The Fate of the Bonhomme Richard
My latest book, Shipwrecked: Diving for Hidden Time Capsules on the Ocean Floor, was inspired by an idea I once read that made an enormous impact on me, and it’s that the ocean floor is the world’s greatest museum. There are more than three million shipwrecks lying at the bottom of the ocean, and many of them, like the vessels I featured in my book, are true time capsules, providing us with invaluable information about the era in which they sailed the seas, the people who built them and the people who sailed upon them, the places from which they sailed, the nature of the cargo they carried, the routes they took, the places to which they journeyed, and the ships themselves.
Some, like the legendary Spanish galleon the San Jose that went down in 1708, have been fervently sought for the treasure aboard them. Many others, like those portrayed in my book, are warehouses of history.
One story of a lost ship that I love that didn’t make it into the final book is the story of the Bonhomme Richard. Originally named Duc de Duras and built in France as a merchant ship that could easily be transformed into a man-of-war, the ship made several trading voyages until, early in 1779 during the American Revolution, she was purchased by France’s King Louis XVI and given to the United States Navy to be used in America’s conflict with France’s arch enemy Great Britain. Upon receipt of the ship, commander John Paul Jones renamed it the Bonhomme Richard in honor of his hero Benjamin Franklin.
In August, 1779, the Bonhomme Richard, now fully fitted as a warship, sailed as part of a squadron looking to wreak havoc on British shipping. Within a short time, the squadron had captured 16 British merchant ships. Then, on the evening of September 23, 1779, in waters off Flamborough Head Yorkshire, England, the squadron encountered a huge British fleet led by the large and powerful warship the HMS Serapis. Immediately the Bonhomme Richard and the Serapis entered into an horrific four-hour battle that would take the lives of almost half of each of its crews. At one point, as the Bonhomme Richard become increasingly devastated by the Serapis’s superior fire power, the British vessel’s commander called upon Jones to surrender. His answer, “I have not yet begun to fight,” remains immortalized in military lore.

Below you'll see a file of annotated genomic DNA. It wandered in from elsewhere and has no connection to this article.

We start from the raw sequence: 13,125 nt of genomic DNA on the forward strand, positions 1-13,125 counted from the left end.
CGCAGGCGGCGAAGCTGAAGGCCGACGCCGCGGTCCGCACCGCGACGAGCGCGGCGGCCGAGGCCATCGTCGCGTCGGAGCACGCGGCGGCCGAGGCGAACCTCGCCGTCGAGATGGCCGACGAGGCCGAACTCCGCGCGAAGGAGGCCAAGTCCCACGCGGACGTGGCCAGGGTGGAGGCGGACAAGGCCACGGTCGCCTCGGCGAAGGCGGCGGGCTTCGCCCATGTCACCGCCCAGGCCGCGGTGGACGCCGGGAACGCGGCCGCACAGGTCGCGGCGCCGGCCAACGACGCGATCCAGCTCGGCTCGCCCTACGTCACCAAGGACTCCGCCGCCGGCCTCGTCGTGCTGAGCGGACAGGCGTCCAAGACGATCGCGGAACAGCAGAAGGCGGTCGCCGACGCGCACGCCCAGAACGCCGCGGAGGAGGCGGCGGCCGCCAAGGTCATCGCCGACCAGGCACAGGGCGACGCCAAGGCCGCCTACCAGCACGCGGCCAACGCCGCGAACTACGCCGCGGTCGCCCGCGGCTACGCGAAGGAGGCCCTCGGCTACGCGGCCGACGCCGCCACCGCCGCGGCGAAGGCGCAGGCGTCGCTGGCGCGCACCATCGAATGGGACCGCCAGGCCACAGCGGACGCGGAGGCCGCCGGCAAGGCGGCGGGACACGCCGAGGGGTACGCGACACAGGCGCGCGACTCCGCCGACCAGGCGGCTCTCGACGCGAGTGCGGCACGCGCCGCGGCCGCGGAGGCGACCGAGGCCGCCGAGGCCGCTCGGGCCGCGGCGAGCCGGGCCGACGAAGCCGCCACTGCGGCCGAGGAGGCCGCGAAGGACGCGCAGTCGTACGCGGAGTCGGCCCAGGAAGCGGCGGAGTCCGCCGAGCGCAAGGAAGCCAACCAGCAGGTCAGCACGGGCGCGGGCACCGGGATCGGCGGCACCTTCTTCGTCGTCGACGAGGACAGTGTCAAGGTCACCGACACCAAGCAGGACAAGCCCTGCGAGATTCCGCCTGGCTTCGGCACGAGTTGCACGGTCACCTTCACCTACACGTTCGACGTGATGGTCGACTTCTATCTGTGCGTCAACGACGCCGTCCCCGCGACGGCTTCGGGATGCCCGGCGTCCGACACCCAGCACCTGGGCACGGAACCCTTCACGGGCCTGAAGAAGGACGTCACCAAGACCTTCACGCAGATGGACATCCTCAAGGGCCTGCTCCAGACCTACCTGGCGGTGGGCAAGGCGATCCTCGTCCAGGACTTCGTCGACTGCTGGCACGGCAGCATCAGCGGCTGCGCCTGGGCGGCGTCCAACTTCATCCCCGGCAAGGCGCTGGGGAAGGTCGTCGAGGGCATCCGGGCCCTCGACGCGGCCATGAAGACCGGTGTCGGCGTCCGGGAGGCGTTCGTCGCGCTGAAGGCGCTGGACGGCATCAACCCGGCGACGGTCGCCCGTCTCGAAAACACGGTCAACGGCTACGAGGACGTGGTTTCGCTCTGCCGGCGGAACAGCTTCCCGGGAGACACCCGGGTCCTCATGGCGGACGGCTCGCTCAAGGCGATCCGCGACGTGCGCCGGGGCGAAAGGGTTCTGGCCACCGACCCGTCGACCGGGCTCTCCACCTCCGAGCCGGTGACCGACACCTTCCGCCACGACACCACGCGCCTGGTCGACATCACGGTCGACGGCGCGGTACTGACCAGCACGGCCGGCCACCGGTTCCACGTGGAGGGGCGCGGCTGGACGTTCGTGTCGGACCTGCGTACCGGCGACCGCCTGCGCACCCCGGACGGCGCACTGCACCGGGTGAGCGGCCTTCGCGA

Given the determination of both sides, it seemed as if the battle would go on forever. Then, suddenly, an American grenade found its way through an open hatch in the Serapis, causing a series of enormous and disastrous explosions. The British commander was left with no choice but to lower his battle flag and surrender. Jones took control of the Serapis, imprisoned its remaining crew, and sailed off in triumph. The Bonhomme Richard, on the other hand, was too badly damaged to survive and sank the next day.
The impact of the Bonhomme Richard’s victory was huge and immediate. Though the vessel was lost, the courage and determination of its commander and crew convinced the French government to back the American colonies in their fight for independence. That aid that would prove invaluable. To this day, the wreckage of this ship has never been located.
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